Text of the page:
The thread of quality control runs consistently through the entire restructuring process, from the stage of application to despatch of the authorisation and transfer of the case file to old records for future reference and use. Another noteworthy feature is the constant feed-back to the pensioner to enable him to rectify defects in the pension application and to keep him informed of the stage of processing of his case.
Just In Time (JIT) management
Integration of databases so that Accountant General is aware of impending retirement of Government servant.
The Accountant General integrates pension database with following databases of his office:
Since, some information contained in these databases, like government servant's name, employee ID, date of birth and name of department are common, database integration facilitates simultaneous initiation and processing by sections of retirement entitlements of the government servant and enables recovery of overpayments etc.
In addition, Accountant General also integrates the Human Resources Management System (HRMS) of the State Government which is used by departments and treasuries to prepare and pass pay bills.
Online application form
The Accountant General's website enables retiring government servant to access an online form for Pension and GPF. This has the following advantages:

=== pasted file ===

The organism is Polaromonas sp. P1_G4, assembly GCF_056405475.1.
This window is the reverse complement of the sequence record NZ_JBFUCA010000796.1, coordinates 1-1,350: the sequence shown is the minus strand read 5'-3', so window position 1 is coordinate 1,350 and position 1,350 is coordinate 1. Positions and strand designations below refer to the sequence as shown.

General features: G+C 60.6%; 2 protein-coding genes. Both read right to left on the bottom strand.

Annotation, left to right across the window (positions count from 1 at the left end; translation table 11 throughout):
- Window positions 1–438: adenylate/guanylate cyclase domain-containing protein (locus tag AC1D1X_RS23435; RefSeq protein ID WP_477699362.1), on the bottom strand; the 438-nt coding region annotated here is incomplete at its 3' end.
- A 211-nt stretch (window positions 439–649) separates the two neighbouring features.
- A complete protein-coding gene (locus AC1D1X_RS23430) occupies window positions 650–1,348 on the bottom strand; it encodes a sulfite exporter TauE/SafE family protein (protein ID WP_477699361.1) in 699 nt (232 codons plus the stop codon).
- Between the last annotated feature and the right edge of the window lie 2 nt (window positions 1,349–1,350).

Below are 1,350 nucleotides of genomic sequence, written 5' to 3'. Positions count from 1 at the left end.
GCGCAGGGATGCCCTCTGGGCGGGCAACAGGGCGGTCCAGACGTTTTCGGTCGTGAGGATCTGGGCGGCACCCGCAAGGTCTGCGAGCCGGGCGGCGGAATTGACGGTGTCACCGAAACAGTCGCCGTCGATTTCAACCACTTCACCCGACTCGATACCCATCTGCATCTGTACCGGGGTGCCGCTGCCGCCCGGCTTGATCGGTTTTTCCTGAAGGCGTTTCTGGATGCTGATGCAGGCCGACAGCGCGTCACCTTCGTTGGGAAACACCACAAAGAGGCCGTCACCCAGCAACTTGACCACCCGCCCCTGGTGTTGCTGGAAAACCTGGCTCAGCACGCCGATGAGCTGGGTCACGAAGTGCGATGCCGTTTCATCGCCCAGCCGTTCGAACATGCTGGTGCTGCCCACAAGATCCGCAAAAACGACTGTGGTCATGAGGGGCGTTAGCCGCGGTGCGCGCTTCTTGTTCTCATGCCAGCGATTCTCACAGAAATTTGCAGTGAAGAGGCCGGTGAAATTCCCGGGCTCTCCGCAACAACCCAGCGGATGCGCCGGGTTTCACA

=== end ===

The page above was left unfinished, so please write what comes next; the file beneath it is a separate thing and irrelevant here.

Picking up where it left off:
(A) Access the electronic form (by using employee ID allotted by Director of Treasuries and Accounts (DTA) and which will be printed on the application); electronically fill in portions pertaining to the department; and print completed form for signing and affixing office seal;
(B) Make necessary entries on the printed form, carry out calculations manually and then sign and affix the office seal on the form.
Single Source of Truth
Ensuring that no data entry occurs more than once in the entire chain.
Accountability levels have been established with one checking level and one verification level. This has been reinforced through appropriate checklists.
Inward section has two parts:
Receives and registers all letters and pension proposals. Pensioner's name, employee ID, department, address, mobile number and email address are either captured from the electronic version of the application downloaded from AG's website or entered manually. The system generates SMS and email acknowledgements to pensioner and department. Inward letters are sent to centralized correspondence sections and pension proposals to Inward (Pension) section. From this stage onwards, pensioner is able to track progress of his case by accessing the AG's website
Online tracking of pension processing
Immediate return of incomplete proposals